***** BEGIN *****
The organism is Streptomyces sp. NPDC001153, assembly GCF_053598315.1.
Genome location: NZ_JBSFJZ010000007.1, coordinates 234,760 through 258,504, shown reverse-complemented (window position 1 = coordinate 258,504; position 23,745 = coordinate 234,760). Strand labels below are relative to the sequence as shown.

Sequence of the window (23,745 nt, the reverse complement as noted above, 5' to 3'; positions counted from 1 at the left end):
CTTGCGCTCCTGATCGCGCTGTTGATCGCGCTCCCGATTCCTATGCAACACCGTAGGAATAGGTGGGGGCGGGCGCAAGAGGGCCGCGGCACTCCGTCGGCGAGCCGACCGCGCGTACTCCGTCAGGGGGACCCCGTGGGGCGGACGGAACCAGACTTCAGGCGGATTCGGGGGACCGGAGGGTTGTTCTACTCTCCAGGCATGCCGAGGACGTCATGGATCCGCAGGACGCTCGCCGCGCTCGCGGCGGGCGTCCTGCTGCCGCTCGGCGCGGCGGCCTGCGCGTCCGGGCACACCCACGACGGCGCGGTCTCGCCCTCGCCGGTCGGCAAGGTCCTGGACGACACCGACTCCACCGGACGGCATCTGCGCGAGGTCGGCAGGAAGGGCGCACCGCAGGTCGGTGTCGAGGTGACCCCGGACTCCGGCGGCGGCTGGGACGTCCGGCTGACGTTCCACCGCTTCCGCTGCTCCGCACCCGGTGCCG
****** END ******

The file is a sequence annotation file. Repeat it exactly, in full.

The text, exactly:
The organism is Streptomyces sp. NPDC001153, assembly GCF_053598315.1.
Genome location: NZ_JBSFJZ010000007.1, coordinates 234,760 through 258,504, shown reverse-complemented (window position 1 = coordinate 258,504; position 23,745 = coordinate 234,760). Strand labels below are relative to the sequence as shown.

Sequence of the window (23,745 nt, the reverse complement as noted above, 5' to 3'; positions counted from 1 at the left end):
CTTGCGCTCCTGATCGCGCTGTTGATCGCGCTCCCGATTCCTATGCAACACCGTAGGAATAGGTGGGGGCGGGCGCAAGAGGGCCGCGGCACTCCGTCGGCGAGCCGACCGCGCGTACTCCGTCAGGGGGACCCCGTGGGGCGGACGGAACCAGACTTCAGGCGGATTCGGGGGACCGGAGGGTTGTTCTACTCTCCAGGCATGCCGAGGACGTCATGGATCCGCAGGACGCTCGCCGCGCTCGCGGCGGGCGTCCTGCTGCCGCTCGGCGCGGCGGCCTGCGCGTCCGGGCACACCCACGACGGCGCGGTCTCGCCCTCGCCGGTCGGCAAGGTCCTGGACGACACCGACTCCACCGGACGGCATCTGCGCGAGGTCGGCAGGAAGGGCGCACCGCAGGTCGGTGTCGAGGTGACCCCGGACTCCGGCGGCGGCTGGGACGTCCGGCTGACGTTCCACCGCTTCCGCTGCTCCGCACCCGGTGCCG